In this section of our Colossus Movie Guide for Knives Out, we answer questions you have about the movie. If you’re curious about plot explanations, meanings, themes, lessons, motifs, symbols, or just confused by something, ask and we’ll do our best to answer.
- Benoit Blanc – Daniel Craig
- Detective Lieutenant Elliot – LaKeith Stanfield
- Marta Cabrera – Ana de Armas
- Harlan Thrombey – Christopher Plummer
- Linda Drysdale – Jamie Lee Curtis
- Richard Drysdale – Don Johnson
- Hugh Ransom Drysdale – Chris Evans
- Walt Thrombey – Michael Shannon
- Donna Thrombey – Riki Lindhome
- Jacob Thrombey – Jaeden Martell
- Joni Thrombey – Toni Collette
- Meg Thrombey – Katherine Langford
- Trooper Wagner – Noah Segan
- Fran – Edi Patterson
- Alan Stevens – Frank Oz
- Written by – Rian Johnson
- Directed by – Rian Johnson
Knives Out | Questions and Answers
Why did Ransom hire Blanc?
Blanc kind of explains it at the end. But two things happened here. First, Ransom’s plan didn’t go as he had imagined. By switching the labels on Harlan’s medication, he thought it would trigger an overdose and there would be no one to blame but Marta. When the cause wasn’t an OD but Harlan taking his own life via a throat slash, Ransom had to go to plan B. There was a recent profile about Benoit Blanc. Ransom must have been aware of this and decided to hire him Which was Ransom’s second problem: he was arrogant. He thought he was smart enough to manipulate the situation to his advantage. And it almost worked. The only thing Ransom didn’t account for was Blanc being as good as advertised. Ransom never considered that Blanc might be smarter than him. That even Marta might be smarter than him. If he had left it solely to local authorities, maybe he would have won the day.
Why did Benoit Blanc keep playing the piano note?
Blanc is an entirely new character. Not an established name like Sherlock Holmes. So it makes sense to give him some sort of build. Johnson goes about this by gradually making Blanc’s presence known. First, we don’t see him at all. Then he’s present, but only in the background. The piano playing is a way of beginning to call attention and anticipation as to who this guy is. Why is he even there? You could do this merely through visual means, like cutting to Blanc at random points. Or through dialogue, by having characters ask about Blanc. But the piano playing adds a nice audio cue. Almost like the music from Jaws. The piano notes build until finally Blanc takes over the film.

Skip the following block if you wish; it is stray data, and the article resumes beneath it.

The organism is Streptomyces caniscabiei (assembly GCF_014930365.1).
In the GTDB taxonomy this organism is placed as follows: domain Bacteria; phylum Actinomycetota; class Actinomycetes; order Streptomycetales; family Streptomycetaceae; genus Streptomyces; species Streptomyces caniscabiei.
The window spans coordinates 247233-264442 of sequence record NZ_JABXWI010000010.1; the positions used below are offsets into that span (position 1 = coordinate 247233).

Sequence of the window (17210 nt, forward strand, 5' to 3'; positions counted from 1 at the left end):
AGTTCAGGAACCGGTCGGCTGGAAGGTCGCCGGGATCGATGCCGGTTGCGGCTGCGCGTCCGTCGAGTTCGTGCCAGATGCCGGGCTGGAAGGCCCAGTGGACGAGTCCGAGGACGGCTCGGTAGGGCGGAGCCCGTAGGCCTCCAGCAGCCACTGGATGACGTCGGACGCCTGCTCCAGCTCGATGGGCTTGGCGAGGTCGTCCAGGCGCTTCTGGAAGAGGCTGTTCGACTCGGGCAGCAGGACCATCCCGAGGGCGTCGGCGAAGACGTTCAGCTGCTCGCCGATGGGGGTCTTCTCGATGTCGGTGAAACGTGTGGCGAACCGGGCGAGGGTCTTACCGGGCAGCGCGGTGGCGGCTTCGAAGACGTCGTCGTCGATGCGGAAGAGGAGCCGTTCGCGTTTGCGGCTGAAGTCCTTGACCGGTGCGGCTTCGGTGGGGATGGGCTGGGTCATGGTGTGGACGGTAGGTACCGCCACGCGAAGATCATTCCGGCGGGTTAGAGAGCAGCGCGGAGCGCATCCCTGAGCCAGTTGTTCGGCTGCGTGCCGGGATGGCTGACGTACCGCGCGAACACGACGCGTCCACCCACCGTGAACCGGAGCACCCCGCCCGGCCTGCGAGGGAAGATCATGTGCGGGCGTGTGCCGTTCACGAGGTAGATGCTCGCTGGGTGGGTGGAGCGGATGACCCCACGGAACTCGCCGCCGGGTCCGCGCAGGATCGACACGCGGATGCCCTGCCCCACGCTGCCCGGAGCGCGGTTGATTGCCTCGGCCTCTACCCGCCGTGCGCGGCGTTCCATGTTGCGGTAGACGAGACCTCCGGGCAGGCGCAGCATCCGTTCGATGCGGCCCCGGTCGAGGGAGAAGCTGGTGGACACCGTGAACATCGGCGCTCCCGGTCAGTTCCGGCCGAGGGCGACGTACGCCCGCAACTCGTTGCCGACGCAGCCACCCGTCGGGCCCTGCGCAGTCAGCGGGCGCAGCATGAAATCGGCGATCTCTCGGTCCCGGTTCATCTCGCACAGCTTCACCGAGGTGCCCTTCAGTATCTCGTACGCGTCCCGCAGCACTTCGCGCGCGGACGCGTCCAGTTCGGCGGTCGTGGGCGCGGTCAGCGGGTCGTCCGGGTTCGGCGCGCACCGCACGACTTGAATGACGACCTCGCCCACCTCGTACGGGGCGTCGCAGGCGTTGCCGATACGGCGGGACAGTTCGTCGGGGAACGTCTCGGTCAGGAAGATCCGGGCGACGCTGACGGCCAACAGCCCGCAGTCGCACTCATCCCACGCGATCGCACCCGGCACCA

Why was the knife Ransom uses fake?
The knife in question isn’t one Ransom brought from home and had on his person. When he decides to attack Marta, they’re standing right in front of Harlan’s theatrical throne with its halo of knives. Ransom pulls a knife from the throne then lunges at Marta and lands a blow with it. After a beat, everyone realizes it’s a toy, not an actual weapon.
The irony here is that you have to wonder how long Harlan had that chair and if everyone in the family just assumed the weapons were real? Has no one ever…you know…checked? Given how many kids were constantly running around, it makes sense why Harlan wouldn’t use real blades. It just feels like a bit of a joke at the expense of the Thrombeys. Like they’re the kind of people to spend years around this chair and just assume the knives were real and never check.
What did Harlan’s letter to Linda say?
Harlan and Linda would often pass hidden messages to each other, starting from when she was young. He wrote this note to tell her about her husband’s infidelity. The method adds a touch of nostalgia, compassion, and kindness to what is a difficult thing.
Specifically, the note says: My heart. It’s time to cut the dead wood. He’s cheating on you. I have proof I know you don’t want to see. Untether yourself. It’s time. -Dad.
What questions do you have?
Help improve our Colossus Movie Guide for Knives Out by leaving your questions in the comments. We’ll answer it there or add it to the article and notify you. Thank you!